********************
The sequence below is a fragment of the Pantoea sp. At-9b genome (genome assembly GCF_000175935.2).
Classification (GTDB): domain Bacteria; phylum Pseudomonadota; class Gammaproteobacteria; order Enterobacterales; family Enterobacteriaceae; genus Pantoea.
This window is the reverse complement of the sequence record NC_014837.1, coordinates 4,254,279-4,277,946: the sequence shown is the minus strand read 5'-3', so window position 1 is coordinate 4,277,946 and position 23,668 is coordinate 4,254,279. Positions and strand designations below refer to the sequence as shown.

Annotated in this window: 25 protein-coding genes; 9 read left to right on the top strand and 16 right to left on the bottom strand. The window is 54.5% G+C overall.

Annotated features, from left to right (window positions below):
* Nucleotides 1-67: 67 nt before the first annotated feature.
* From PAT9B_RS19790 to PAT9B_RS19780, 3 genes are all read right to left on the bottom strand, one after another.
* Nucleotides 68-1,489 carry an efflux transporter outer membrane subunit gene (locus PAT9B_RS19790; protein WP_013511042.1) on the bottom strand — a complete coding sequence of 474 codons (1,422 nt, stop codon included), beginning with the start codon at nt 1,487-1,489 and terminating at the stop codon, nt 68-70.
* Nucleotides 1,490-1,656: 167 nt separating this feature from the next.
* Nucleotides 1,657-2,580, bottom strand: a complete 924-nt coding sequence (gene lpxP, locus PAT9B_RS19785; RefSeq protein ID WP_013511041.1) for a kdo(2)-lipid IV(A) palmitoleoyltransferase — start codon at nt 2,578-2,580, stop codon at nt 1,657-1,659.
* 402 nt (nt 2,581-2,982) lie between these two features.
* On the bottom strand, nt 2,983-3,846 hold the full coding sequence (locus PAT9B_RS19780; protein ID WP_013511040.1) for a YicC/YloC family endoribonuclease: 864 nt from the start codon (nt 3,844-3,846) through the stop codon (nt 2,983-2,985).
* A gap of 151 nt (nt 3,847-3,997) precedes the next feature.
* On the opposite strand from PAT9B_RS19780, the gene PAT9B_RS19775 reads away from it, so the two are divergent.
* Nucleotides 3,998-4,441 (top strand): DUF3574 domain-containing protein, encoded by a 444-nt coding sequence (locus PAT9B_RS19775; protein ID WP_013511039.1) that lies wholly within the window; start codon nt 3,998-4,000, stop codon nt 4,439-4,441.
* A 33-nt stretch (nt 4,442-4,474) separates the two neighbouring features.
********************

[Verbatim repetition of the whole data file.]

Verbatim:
The sequence below is a fragment of the Pantoea sp. At-9b genome (genome assembly GCF_000175935.2).
Classification (GTDB): domain Bacteria; phylum Pseudomonadota; class Gammaproteobacteria; order Enterobacterales; family Enterobacteriaceae; genus Pantoea.
This window is the reverse complement of the sequence record NC_014837.1, coordinates 4,254,279-4,277,946: the sequence shown is the minus strand read 5'-3', so window position 1 is coordinate 4,277,946 and position 23,668 is coordinate 4,254,279. Positions and strand designations below refer to the sequence as shown.

Annotated in this window: 25 protein-coding genes; 9 read left to right on the top strand and 16 right to left on the bottom strand. The window is 54.5% G+C overall.

Annotated features, from left to right (window positions below):
* Nucleotides 1-67: 67 nt before the first annotated feature.
* From PAT9B_RS19790 to PAT9B_RS19780, 3 genes are all read right to left on the bottom strand, one after another.
* Nucleotides 68-1,489 carry an efflux transporter outer membrane subunit gene (locus PAT9B_RS19790; protein WP_013511042.1) on the bottom strand — a complete coding sequence of 474 codons (1,422 nt, stop codon included), beginning with the start codon at nt 1,487-1,489 and terminating at the stop codon, nt 68-70.
* Nucleotides 1,490-1,656: 167 nt separating this feature from the next.
* Nucleotides 1,657-2,580, bottom strand: a complete 924-nt coding sequence (gene lpxP, locus PAT9B_RS19785; RefSeq protein ID WP_013511041.1) for a kdo(2)-lipid IV(A) palmitoleoyltransferase — start codon at nt 2,578-2,580, stop codon at nt 1,657-1,659.
* 402 nt (nt 2,581-2,982) lie between these two features.
* On the bottom strand, nt 2,983-3,846 hold the full coding sequence (locus PAT9B_RS19780; protein ID WP_013511040.1) for a YicC/YloC family endoribonuclease: 864 nt from the start codon (nt 3,844-3,846) through the stop codon (nt 2,983-2,985).
* A gap of 151 nt (nt 3,847-3,997) precedes the next feature.
* On the opposite strand from PAT9B_RS19780, the gene PAT9B_RS19775 reads away from it, so the two are divergent.
* Nucleotides 3,998-4,441 (top strand): DUF3574 domain-containing protein, encoded by a 444-nt coding sequence (locus PAT9B_RS19775; protein ID WP_013511039.1) that lies wholly within the window; start codon nt 3,998-4,000, stop codon nt 4,439-4,441.
* A 33-nt stretch (nt 4,442-4,474) separates the two neighbouring features.